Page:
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Archives Related to the February 28 Incident and the White Terror

2017 marked the 70th anniversary of the February 28 Incident and 30 years since the martial law was lifted. Although the February 28 Incident and the White Terror are not forbidden topics in Taiwan society, many relevant archives are yet to be acquired and disclosed. Since its establishment, the Institute of Taiwan History has striven to collect folk papers, such as the following records related to the February 28 Incident and the White Terror: Historical Materials Related to the February 28 Incident and White Terror, Yang Zhao-jia Collection, Chen Cheng-po Paintings and Papers, Yeh Sheng-ji Papers, Chen Wen-xing Papers, Chen Zhong-tong Papers, The Diary of Lin Xian-tang, and The Diary of Wu Xin-rong.

IV. Chen Cheng-po’s Explorations in Eastern Culture

Figure 19: Photo of Chen Cheng-po Sketching at Lake Taihu, approximately 1929-1933.
Source: Chen Cheng-po Painting and Papers

Chen Cheng-po (1895-1947) was born in Chia-yi. In the 1910s, he studied at the National Language School of the Taiwan Government General (now University of Taipei). While studying there, he was inspired by Kinichiro Ishikawa (1871-1945) and established a foundation for creating art. In the 1920s, in order to practice his artistic career, he quit his stable teaching job and entered the Tokyo Art School. In 1926, his oil painting, Outside the Chiayi Street, was selected for the Exhibition of the Imperial Fine Arts Academy. He was the first Taiwanese painter to earn this honor and attracted attention from the public.

While he was studying in the Tokyo Art School, he went on several sketching trips to China (see Figure 19). He may have taken these trips because he was influenced by the “Chinese-style” which was popular in Japanese art communities at the time, or that he wanted to continuously create innovative themes in paintings. His Lucid Water was selected for the First National Exhibition held by the Ministry of Education in April, 1926. This painting depicts one of the ten famous sceneries of Hangzhou, “Lingering Snow on the Broken Bridge” of West Lake (see Figure 20). This painting exhibits the painter’s techniques of brush strokes and borrows the composition style of “one river, two banks” from traditional Chinese ink wash painting. It leads the audience’s sight from the dry branches in the foreground to the sailing boats and the reflection of the bridge on the river, then to the hazy mountains in the background. Moreover, tourists and utility poles located beside the bridge present the modernity of this painting. Lucid Water, also named Lingering Snow on the Broken Bridge, was selected for the Third Taiwan Fine Arts Exhibition in 1927. Chen Cheng-po treasured this painting very much. He left the following words in his will: “Lingering Snow on the Broken Bridge must be carefully kept by my family.”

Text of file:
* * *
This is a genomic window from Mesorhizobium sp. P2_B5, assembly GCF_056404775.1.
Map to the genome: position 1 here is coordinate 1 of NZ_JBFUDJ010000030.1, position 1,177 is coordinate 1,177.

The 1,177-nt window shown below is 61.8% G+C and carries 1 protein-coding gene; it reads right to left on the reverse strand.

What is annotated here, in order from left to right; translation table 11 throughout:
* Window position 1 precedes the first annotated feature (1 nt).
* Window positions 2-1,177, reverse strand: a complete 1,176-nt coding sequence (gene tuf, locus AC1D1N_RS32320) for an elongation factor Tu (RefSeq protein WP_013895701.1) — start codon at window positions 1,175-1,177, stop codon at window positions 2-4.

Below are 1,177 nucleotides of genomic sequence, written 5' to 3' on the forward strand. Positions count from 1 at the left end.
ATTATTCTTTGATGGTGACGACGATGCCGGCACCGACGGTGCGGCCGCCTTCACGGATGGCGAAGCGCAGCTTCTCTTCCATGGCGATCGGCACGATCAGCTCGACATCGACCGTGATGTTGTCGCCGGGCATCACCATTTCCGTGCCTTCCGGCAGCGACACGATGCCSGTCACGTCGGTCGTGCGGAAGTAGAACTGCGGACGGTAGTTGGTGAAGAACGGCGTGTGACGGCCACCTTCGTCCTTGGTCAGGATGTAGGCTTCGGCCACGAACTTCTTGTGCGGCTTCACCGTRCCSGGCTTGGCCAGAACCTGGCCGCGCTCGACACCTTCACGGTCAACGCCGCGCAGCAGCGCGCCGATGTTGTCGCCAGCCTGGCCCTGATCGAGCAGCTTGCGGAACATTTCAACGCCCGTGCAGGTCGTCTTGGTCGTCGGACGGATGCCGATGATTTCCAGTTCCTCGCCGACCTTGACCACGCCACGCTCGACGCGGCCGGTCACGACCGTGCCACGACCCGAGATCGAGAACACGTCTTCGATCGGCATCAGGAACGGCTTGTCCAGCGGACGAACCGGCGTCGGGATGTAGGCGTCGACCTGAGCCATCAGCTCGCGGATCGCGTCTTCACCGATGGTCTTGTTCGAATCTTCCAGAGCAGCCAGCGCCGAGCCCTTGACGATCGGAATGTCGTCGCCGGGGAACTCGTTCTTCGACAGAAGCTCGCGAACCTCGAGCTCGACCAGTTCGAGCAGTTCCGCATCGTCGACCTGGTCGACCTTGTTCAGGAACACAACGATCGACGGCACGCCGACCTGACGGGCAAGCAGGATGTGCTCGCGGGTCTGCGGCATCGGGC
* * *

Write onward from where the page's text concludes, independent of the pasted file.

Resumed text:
Figure 20: Lucid Water, painted by Chen Cheng-po in 1929. Oil on Canvas, 73x60.5cm, private collection.
Source: Identifier: CCP_01_02001_OCS1_03, Chen Cheng-po Painting and Papers, Taiwan Archival Information System

After finishing his graduate school degree at the Tokyo Art School in March, 1929, he decided to launch his career in China. He had taught in several art colleges such as Xing-hua, Chang-ming, and Yi-yuan (see Figure 21). While living in Shanghai, he not only worked on Chinese traditional painting and nude painting, but also went sketching in different places, trying to find new themes for landscape paintings. He merged the features of Eastern and Western art by combining different themes, techniques, and materials. He actively joined exhibitions and art communities in Taiwan, Japan, and Shanghai. In August, 1930, he took his wife and children to Shanghai. During the period of family reunion, he usually used his family’s daily life as themes for his figure sketching and oil paintings (see Figure 23-25).

Figure 21: Chen Cheng-po’s contract issued by the Department of Western Painting of Xing-hua Art College in 1930.
Source: Identifier: CCP_06_01_ID3_11, Chen Cheng-po Painting and Papers, Taiwan Archival Information System
Description: On October 1, 1930, Yu Ji-fan, the President of Xing-hua Art College, hired Chen Cheng-po as a professor of the Department of Western Painting. The contract records that he had to teach 21 hours, and earned 100 dollars per week.